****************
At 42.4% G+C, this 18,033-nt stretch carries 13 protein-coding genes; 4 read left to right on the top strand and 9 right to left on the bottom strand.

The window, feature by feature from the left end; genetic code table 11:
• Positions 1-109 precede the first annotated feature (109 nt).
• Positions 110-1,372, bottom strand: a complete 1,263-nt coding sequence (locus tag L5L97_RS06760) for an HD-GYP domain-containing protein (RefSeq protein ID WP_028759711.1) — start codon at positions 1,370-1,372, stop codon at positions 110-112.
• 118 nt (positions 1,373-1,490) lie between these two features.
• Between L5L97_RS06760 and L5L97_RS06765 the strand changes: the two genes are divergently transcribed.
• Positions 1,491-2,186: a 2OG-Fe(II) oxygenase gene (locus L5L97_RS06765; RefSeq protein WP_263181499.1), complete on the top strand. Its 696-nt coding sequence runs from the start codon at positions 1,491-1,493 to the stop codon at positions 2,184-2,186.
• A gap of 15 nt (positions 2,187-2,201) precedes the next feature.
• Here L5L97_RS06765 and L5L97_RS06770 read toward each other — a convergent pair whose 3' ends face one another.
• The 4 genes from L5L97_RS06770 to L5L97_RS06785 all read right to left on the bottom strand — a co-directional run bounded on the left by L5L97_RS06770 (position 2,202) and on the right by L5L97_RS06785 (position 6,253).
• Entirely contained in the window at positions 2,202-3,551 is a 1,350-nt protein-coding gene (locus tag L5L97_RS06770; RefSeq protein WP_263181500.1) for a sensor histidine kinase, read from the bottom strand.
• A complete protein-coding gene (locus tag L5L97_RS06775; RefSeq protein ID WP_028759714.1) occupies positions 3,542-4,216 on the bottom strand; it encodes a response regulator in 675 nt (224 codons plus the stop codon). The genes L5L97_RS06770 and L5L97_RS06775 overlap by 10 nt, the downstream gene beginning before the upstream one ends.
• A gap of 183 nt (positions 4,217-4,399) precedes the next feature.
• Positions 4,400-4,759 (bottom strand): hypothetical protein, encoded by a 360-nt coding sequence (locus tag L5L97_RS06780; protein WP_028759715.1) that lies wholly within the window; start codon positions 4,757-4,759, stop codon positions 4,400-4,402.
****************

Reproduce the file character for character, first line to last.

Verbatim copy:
At 42.4% G+C, this 18,033-nt stretch carries 13 protein-coding genes; 4 read left to right on the top strand and 9 right to left on the bottom strand.

The window, feature by feature from the left end; genetic code table 11:
• Positions 1-109 precede the first annotated feature (109 nt).
• Positions 110-1,372, bottom strand: a complete 1,263-nt coding sequence (locus tag L5L97_RS06760) for an HD-GYP domain-containing protein (RefSeq protein ID WP_028759711.1) — start codon at positions 1,370-1,372, stop codon at positions 110-112.
• 118 nt (positions 1,373-1,490) lie between these two features.
• Between L5L97_RS06760 and L5L97_RS06765 the strand changes: the two genes are divergently transcribed.
• Positions 1,491-2,186: a 2OG-Fe(II) oxygenase gene (locus L5L97_RS06765; RefSeq protein WP_263181499.1), complete on the top strand. Its 696-nt coding sequence runs from the start codon at positions 1,491-1,493 to the stop codon at positions 2,184-2,186.
• A gap of 15 nt (positions 2,187-2,201) precedes the next feature.
• Here L5L97_RS06765 and L5L97_RS06770 read toward each other — a convergent pair whose 3' ends face one another.
• The 4 genes from L5L97_RS06770 to L5L97_RS06785 all read right to left on the bottom strand — a co-directional run bounded on the left by L5L97_RS06770 (position 2,202) and on the right by L5L97_RS06785 (position 6,253).
• Entirely contained in the window at positions 2,202-3,551 is a 1,350-nt protein-coding gene (locus tag L5L97_RS06770; RefSeq protein WP_263181500.1) for a sensor histidine kinase, read from the bottom strand.
• A complete protein-coding gene (locus tag L5L97_RS06775; RefSeq protein ID WP_028759714.1) occupies positions 3,542-4,216 on the bottom strand; it encodes a response regulator in 675 nt (224 codons plus the stop codon). The genes L5L97_RS06770 and L5L97_RS06775 overlap by 10 nt, the downstream gene beginning before the upstream one ends.
• A gap of 183 nt (positions 4,217-4,399) precedes the next feature.
• Positions 4,400-4,759 (bottom strand): hypothetical protein, encoded by a 360-nt coding sequence (locus tag L5L97_RS06780; protein WP_028759715.1) that lies wholly within the window; start codon positions 4,757-4,759, stop codon positions 4,400-4,402.